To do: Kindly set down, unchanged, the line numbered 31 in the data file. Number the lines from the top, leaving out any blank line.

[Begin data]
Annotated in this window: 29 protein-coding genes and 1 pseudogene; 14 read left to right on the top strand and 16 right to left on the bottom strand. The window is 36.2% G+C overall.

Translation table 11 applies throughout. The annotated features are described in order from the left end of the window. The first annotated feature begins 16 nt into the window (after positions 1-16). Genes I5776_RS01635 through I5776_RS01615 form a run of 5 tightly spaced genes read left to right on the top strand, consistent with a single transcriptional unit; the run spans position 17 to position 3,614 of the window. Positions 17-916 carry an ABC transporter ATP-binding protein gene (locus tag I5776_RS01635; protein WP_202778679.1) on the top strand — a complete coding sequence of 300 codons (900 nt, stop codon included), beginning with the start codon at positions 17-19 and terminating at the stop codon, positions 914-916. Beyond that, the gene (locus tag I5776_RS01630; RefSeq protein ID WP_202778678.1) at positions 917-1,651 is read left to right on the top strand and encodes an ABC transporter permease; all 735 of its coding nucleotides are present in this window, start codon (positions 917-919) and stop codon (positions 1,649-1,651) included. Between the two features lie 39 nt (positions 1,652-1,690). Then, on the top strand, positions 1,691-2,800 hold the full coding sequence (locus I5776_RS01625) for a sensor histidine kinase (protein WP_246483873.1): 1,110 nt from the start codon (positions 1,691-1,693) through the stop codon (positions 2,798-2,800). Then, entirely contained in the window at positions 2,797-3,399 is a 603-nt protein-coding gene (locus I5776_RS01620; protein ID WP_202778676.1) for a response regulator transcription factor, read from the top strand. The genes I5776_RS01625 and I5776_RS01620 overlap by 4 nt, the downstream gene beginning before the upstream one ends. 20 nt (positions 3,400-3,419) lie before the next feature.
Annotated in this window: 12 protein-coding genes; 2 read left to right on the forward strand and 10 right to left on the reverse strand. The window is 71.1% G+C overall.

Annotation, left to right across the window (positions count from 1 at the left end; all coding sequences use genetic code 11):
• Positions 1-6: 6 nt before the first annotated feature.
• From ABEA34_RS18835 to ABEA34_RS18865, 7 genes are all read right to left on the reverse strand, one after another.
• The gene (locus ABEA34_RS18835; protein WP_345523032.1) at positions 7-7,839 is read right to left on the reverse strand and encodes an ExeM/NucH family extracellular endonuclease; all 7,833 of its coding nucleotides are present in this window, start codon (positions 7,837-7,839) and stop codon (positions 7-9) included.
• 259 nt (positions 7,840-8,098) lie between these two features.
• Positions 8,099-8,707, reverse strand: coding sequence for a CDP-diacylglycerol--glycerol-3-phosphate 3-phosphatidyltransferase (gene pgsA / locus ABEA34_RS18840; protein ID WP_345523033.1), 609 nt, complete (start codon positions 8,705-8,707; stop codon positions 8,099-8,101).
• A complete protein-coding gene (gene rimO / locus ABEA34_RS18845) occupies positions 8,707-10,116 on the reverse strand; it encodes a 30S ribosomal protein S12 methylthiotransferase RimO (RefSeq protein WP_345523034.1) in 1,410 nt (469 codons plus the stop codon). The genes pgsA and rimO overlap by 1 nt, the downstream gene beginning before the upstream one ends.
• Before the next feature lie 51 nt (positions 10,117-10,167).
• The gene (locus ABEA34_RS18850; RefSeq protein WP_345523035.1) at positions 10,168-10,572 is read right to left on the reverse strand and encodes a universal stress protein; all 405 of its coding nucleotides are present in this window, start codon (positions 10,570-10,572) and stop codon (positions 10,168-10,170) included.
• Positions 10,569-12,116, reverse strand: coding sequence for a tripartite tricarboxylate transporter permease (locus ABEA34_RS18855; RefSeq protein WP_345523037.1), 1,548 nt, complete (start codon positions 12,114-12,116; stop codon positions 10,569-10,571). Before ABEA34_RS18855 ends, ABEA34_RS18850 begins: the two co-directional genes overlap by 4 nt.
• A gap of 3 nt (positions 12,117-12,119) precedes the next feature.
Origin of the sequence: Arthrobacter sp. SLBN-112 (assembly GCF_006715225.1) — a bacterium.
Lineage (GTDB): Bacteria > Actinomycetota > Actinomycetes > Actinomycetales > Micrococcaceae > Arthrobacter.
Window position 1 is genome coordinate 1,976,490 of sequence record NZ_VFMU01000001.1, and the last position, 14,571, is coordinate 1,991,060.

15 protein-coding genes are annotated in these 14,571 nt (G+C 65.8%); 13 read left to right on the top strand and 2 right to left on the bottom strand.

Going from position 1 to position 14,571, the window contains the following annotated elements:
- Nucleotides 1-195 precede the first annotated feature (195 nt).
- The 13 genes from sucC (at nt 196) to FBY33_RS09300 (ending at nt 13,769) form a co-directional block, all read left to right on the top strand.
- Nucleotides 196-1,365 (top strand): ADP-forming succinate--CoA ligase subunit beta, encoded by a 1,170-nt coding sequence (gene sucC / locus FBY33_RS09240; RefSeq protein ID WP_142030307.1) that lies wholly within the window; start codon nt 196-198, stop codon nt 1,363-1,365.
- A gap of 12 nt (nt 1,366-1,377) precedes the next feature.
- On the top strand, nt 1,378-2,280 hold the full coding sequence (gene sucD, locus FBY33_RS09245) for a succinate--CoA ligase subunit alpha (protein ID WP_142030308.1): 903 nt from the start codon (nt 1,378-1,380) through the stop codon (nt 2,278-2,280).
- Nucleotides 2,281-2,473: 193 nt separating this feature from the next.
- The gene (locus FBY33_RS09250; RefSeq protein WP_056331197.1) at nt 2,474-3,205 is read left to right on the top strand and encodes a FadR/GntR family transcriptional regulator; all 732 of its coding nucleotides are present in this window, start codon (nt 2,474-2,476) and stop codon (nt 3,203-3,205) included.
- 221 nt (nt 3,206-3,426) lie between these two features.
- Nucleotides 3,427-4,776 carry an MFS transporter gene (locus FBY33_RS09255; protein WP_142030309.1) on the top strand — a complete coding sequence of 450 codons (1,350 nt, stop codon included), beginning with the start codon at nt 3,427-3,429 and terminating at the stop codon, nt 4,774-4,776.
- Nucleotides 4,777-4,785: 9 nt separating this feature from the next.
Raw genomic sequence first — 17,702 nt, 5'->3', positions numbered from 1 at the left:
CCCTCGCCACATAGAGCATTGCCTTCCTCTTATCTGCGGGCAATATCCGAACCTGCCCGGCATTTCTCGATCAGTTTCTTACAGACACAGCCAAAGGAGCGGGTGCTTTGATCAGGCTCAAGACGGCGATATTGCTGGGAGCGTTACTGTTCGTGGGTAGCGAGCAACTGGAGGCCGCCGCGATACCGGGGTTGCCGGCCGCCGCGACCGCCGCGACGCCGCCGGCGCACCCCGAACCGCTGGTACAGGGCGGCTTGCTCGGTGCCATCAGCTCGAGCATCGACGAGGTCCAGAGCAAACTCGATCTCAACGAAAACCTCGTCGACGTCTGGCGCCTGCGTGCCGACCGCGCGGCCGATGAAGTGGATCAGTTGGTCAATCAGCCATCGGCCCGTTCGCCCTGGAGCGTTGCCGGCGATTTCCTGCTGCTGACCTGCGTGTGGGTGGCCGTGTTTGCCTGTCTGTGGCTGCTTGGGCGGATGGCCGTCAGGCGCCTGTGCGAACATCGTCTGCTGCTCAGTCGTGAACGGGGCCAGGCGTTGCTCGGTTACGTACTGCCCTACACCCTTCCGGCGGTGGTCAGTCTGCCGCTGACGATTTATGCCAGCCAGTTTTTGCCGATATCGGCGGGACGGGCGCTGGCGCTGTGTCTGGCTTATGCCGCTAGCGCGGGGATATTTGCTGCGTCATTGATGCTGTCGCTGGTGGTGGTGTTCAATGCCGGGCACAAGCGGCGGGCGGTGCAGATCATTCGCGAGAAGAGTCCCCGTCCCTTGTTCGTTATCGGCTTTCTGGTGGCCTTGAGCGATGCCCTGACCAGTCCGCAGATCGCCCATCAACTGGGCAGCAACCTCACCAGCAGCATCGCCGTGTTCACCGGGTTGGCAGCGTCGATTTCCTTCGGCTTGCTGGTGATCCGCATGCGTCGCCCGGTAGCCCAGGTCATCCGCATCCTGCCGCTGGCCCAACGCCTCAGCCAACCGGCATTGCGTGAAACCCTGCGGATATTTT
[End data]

CCCTCGCCACATAGAGCATTGCCTTCCTCTTATCTGCGGGCAATATCCGAACCTGCCCGGCATTTCTCGATCAGTTTCTTACAGACACAGCCAAAGGAGCGGGTGCTTTGATCAGGCTCAAGACGGCGATATTGCTGGGAGCGTTACTGTTCGTGGGTAGCGAGCAACTGGAGGCCGCCGCGATACCGGGGTTGCCGGCCGCCGCGACCGCCGCGACGCCGCCGGCGCACCCCGAACCGCTGGTACAGGGCGGCTTGCTCGGTGCCATCAGCTCGAGCATCGACGAGGTCCAGAGCAAACTCGATCTCAACGAAAACCTCGTCGACGTCTGGCGCCTGCGTGCCGACCGCGCGGCCGATGAAGTGGATCAGTTGGTCAATCAGCCATCGGCCCGTTCGCCCTGGAGCGTTGCCGGCGATTTCCTGCTGCTGACCTGCGTGTGGGTGGCCGTGTTTGCCTGTCTGTGGCTGCTTGGGCGGATGGCCGTCAGGCGCCTGTGCGAACATCGTCTGCTGCTCAGTCGTGAACGGGGCCAGGCGTTGCTCGGTTACGTACTGCCCTACACCCTTCCGGCGGTGGTCAGTCTGCCGCTGACGATTTATGCCAGCCAGTTTTTGCCGATATCGGCGGGACGGGCGCTGGCGCTGTGTCTGGCTTATGCCGCTAGCGCGGGGATATTTGCTGCGTCATTGATGCTGTCGCTGGTGGTGGTGTTCAATGCCGGGCACAAGCGGCGGGCGGTGCAGATCATTCGCGAGAAGAGTCCCCGTCCCTTGTTCGTTATCGGCTTTCTGGTGGCCTTGAGCGATGCCCTGACCAGTCCGCAGATCGCCCATCAACTGGGCAGCAACCTCACCAGCAGCATCGCCGTGTTCACCGGGTTGGCAGCGTCGATTTCCTTCGGCTTGCTGGTGATCCGCATGCGTCGCCCGGTAGCCCAGGTCATCCGCATCCTGCCGCTGGCCCAACGCCTCAGCCAACCGGCATTGCGTGAAACCCTGCGGATATTTT